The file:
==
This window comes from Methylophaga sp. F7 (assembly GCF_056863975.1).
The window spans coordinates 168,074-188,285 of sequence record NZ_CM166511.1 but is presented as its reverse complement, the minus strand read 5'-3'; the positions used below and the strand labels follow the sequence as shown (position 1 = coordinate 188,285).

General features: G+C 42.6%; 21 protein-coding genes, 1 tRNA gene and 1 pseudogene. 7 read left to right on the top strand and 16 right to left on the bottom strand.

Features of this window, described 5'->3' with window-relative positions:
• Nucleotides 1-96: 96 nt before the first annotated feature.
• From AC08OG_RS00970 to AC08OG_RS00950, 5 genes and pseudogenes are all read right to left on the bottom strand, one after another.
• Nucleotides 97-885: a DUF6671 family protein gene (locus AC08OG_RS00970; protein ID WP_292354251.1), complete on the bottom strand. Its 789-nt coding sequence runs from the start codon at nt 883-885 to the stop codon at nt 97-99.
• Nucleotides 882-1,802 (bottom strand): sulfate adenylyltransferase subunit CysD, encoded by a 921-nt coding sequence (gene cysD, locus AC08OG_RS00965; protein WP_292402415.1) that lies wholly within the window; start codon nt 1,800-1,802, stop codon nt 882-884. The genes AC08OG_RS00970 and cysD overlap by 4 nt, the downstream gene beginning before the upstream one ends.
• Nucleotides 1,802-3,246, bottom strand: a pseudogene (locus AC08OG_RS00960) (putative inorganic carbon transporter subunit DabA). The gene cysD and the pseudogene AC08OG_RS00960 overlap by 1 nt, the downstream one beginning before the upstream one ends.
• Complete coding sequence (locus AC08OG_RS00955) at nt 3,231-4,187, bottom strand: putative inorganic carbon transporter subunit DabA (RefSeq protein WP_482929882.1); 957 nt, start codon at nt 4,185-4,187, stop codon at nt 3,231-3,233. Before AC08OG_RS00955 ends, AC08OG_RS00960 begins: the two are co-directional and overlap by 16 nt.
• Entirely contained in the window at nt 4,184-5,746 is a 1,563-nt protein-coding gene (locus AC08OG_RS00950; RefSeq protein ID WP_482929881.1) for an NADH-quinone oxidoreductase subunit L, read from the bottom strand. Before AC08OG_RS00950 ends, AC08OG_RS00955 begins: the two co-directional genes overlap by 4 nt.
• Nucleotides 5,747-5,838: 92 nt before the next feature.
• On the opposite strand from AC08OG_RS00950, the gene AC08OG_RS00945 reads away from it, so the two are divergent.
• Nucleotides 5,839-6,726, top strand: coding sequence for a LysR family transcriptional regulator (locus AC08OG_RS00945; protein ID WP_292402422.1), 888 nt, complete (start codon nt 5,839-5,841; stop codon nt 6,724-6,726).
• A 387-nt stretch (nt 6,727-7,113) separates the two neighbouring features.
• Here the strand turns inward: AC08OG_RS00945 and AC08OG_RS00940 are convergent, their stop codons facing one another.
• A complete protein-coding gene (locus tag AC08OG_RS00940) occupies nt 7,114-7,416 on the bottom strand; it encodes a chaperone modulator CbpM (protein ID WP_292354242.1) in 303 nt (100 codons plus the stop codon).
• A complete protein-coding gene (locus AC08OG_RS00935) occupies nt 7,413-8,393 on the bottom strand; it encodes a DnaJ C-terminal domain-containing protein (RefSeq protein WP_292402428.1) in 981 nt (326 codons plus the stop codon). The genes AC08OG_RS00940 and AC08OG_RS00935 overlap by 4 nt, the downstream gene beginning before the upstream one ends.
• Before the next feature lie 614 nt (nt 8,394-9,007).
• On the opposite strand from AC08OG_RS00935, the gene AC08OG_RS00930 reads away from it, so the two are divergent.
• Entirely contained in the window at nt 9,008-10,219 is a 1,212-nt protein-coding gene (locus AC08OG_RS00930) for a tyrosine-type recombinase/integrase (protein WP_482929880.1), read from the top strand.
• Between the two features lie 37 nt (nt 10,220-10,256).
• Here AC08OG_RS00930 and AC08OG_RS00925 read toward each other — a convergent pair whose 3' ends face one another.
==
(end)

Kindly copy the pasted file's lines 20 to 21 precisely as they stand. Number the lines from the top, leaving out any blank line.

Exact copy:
• On the opposite strand from AC08OG_RS00935, the gene AC08OG_RS00930 reads away from it, so the two are divergent.
• Entirely contained in the window at nt 9,008-10,219 is a 1,212-nt protein-coding gene (locus AC08OG_RS00930) for a tyrosine-type recombinase/integrase (protein WP_482929880.1), read from the top strand.